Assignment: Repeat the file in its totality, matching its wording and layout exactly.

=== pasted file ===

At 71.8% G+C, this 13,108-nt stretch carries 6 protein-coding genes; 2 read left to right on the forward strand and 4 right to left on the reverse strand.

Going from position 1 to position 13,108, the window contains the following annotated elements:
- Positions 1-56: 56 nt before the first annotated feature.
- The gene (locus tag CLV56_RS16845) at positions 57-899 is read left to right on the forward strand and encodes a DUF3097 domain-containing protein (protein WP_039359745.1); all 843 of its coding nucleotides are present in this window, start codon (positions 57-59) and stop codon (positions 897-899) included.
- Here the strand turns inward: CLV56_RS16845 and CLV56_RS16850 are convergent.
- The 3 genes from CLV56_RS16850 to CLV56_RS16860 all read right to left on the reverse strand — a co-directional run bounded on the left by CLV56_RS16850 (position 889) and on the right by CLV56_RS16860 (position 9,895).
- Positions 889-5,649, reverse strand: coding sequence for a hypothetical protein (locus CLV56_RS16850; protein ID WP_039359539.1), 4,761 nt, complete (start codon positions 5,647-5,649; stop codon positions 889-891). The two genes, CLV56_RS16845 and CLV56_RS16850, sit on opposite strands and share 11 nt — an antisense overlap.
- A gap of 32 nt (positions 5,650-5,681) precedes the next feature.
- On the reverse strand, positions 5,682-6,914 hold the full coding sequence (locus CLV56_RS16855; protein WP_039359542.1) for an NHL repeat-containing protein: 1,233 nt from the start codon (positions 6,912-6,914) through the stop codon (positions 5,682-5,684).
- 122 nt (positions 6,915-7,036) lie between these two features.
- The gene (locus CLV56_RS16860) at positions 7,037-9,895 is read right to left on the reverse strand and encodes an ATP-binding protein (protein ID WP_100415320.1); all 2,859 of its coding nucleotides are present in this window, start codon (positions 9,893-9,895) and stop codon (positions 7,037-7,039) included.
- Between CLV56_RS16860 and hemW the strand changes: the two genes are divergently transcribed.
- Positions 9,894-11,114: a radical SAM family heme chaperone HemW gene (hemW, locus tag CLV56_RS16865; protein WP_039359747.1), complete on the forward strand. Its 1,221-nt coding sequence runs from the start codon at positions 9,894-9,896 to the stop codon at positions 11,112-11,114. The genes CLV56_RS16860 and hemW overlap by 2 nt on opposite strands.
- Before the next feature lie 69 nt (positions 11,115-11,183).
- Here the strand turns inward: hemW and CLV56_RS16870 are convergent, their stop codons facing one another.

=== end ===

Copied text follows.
At 71.8% G+C, this 13,108-nt stretch carries 6 protein-coding genes; 2 read left to right on the forward strand and 4 right to left on the reverse strand.

Going from position 1 to position 13,108, the window contains the following annotated elements:
- Positions 1-56: 56 nt before the first annotated feature.
- The gene (locus tag CLV56_RS16845) at positions 57-899 is read left to right on the forward strand and encodes a DUF3097 domain-containing protein (protein WP_039359745.1); all 843 of its coding nucleotides are present in this window, start codon (positions 57-59) and stop codon (positions 897-899) included.
- Here the strand turns inward: CLV56_RS16845 and CLV56_RS16850 are convergent.
- The 3 genes from CLV56_RS16850 to CLV56_RS16860 all read right to left on the reverse strand — a co-directional run bounded on the left by CLV56_RS16850 (position 889) and on the right by CLV56_RS16860 (position 9,895).
- Positions 889-5,649, reverse strand: coding sequence for a hypothetical protein (locus CLV56_RS16850; protein ID WP_039359539.1), 4,761 nt, complete (start codon positions 5,647-5,649; stop codon positions 889-891). The two genes, CLV56_RS16845 and CLV56_RS16850, sit on opposite strands and share 11 nt — an antisense overlap.
- A gap of 32 nt (positions 5,650-5,681) precedes the next feature.
- On the reverse strand, positions 5,682-6,914 hold the full coding sequence (locus CLV56_RS16855; protein WP_039359542.1) for an NHL repeat-containing protein: 1,233 nt from the start codon (positions 6,912-6,914) through the stop codon (positions 5,682-5,684).
- 122 nt (positions 6,915-7,036) lie between these two features.
- The gene (locus CLV56_RS16860) at positions 7,037-9,895 is read right to left on the reverse strand and encodes an ATP-binding protein (protein ID WP_100415320.1); all 2,859 of its coding nucleotides are present in this window, start codon (positions 9,893-9,895) and stop codon (positions 7,037-7,039) included.
- Between CLV56_RS16860 and hemW the strand changes: the two genes are divergently transcribed.
- Positions 9,894-11,114: a radical SAM family heme chaperone HemW gene (hemW, locus tag CLV56_RS16865; protein WP_039359747.1), complete on the forward strand. Its 1,221-nt coding sequence runs from the start codon at positions 9,894-9,896 to the stop codon at positions 11,112-11,114. The genes CLV56_RS16860 and hemW overlap by 2 nt on opposite strands.
- Before the next feature lie 69 nt (positions 11,115-11,183).
- Here the strand turns inward: hemW and CLV56_RS16870 are convergent, their stop codons facing one another.